Sites such as Human Progress and Our World in Data provide ways to measure political, economic, and social progress. These sites provide empirical data to measure progress made on global problems such as poverty, hunger, literacy, and education. In addition, sites such as the Social Progress Imperative use data to measure how well different nations meet the needs of their citizens. To that end, higher education plays a key role in creating a sustainable future.
The changing landscape of higher education
The increasing global demand for higher education is, in part, a result in changes in the labor market (for example, an increased premium on advanced knowledge/skills and lifelong learning), increased urbanization (for example, people moving to large cities in search of career opportunities and social mobility), changing student demographics (for example, nontraditional and part-time students), and changing learner needs (for example, humanistic education, personalized learning, career preparation).
As a result of these changes and in order to open access to higher education for all, institutional diversification has increased (new types of educational institutions), new educational offerings have increased (for example, non-formal learning, open education), and more flexible provisioning methods have increased (for example, online and hybrid learning). Thus, higher education is changing to address the new literacies needed for the twenty-first century.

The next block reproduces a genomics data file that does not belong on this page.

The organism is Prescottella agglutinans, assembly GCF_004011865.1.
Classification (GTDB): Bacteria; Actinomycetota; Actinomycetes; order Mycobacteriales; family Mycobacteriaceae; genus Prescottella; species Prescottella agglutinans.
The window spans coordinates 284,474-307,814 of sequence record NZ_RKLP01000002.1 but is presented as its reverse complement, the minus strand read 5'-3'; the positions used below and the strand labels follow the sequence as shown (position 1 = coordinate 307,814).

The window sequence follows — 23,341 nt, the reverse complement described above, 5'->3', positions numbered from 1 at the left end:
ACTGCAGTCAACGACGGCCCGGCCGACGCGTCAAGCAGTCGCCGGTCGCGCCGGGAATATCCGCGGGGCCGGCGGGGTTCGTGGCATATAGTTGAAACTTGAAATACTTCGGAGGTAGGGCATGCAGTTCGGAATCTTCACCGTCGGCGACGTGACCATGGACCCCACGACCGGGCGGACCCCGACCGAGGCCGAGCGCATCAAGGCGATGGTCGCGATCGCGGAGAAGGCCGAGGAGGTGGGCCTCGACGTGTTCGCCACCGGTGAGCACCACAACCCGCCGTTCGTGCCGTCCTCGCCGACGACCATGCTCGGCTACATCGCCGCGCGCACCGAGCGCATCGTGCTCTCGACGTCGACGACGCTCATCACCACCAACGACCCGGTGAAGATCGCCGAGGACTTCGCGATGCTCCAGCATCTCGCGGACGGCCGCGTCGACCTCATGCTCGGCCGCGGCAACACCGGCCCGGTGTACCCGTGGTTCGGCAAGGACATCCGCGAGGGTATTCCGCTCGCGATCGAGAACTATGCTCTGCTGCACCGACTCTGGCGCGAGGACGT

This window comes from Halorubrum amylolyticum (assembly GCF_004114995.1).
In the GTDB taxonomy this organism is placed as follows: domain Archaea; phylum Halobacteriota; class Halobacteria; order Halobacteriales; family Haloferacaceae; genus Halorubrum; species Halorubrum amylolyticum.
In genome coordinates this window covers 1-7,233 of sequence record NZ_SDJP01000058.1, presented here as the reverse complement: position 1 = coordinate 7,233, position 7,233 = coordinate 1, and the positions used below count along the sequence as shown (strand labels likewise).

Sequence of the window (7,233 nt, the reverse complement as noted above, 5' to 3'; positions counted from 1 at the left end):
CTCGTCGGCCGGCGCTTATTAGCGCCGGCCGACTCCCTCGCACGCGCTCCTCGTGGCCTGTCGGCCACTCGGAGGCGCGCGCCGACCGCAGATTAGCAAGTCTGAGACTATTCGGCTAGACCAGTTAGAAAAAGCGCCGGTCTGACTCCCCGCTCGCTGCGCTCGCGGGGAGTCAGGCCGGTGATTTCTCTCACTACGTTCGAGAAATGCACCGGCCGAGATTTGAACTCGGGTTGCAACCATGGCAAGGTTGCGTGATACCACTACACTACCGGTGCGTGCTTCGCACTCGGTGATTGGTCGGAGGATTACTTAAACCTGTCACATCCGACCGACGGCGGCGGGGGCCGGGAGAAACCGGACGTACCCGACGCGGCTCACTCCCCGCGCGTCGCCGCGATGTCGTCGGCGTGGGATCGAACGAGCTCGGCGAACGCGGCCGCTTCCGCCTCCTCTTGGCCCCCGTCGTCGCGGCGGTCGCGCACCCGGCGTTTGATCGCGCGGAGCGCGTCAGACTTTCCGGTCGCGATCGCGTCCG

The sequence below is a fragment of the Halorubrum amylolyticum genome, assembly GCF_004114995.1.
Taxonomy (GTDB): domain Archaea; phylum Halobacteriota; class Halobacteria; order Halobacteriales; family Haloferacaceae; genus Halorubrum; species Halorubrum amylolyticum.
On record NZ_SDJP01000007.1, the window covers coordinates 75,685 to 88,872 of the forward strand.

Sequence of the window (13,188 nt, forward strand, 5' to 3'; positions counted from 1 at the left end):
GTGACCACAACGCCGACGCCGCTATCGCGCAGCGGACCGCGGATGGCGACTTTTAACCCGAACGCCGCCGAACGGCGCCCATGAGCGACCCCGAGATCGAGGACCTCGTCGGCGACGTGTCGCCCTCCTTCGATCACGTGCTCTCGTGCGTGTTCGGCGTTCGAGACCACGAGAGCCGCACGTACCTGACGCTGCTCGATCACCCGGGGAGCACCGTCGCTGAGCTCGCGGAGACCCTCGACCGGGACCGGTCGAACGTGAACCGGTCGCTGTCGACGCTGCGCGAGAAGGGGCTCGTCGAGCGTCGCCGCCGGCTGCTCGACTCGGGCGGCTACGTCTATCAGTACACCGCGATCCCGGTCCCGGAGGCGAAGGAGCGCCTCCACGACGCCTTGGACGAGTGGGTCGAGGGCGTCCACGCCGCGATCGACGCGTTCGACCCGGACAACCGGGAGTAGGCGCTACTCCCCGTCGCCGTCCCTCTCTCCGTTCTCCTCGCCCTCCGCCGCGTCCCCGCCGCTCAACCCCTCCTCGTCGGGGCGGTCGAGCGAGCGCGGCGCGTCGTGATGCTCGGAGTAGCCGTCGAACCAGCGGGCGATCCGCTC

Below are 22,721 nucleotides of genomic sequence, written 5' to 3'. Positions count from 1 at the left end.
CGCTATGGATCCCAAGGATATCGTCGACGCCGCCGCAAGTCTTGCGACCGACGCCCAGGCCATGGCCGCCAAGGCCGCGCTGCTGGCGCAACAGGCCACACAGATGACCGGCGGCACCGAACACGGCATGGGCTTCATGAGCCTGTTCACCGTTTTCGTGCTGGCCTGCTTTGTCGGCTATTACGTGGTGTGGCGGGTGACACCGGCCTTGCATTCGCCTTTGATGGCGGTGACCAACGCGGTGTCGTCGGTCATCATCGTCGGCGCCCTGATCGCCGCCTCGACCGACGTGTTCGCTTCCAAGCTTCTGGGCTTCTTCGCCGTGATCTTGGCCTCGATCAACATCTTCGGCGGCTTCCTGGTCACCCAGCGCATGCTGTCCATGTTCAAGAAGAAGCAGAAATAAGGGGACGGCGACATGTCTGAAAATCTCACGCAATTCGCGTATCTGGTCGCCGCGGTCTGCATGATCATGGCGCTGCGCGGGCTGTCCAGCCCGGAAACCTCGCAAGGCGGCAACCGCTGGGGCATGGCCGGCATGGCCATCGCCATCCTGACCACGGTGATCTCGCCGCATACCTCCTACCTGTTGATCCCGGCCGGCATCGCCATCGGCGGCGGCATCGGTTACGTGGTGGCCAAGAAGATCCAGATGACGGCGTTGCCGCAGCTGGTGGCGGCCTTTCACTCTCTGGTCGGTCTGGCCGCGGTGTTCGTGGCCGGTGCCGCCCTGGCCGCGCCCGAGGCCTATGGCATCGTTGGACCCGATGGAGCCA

Based on the emerging global trends, The Georgia Institute of Technology has identified five drivers of change that will affect higher education in the coming decades: changing demographic trends, changing socioeconomic forces, changing learning needs of students, advances in the science of teaching and learning, and institutional development for continual innovation. These findings can provide insight for other higher education institutions.
These trends exemplify the growing democratization of higher education, and they put more pressure on higher education institutions to place greater focus on the following areas: diversity, equity and inclusion, high quality and meaningful education, affordable and flexible lifelong learning, and integrating rights and sustainable development into the educational process.
Wide-scale and long-lasting social change is often triggered by major political, economic, social, technological, and environmental factors. The greater the interconnectedness between systems (for example, information and communication systems, financial and commercial transactions, travel and transportation systems, scientific discoveries, and technological development), the faster that change will be diffused across those systems.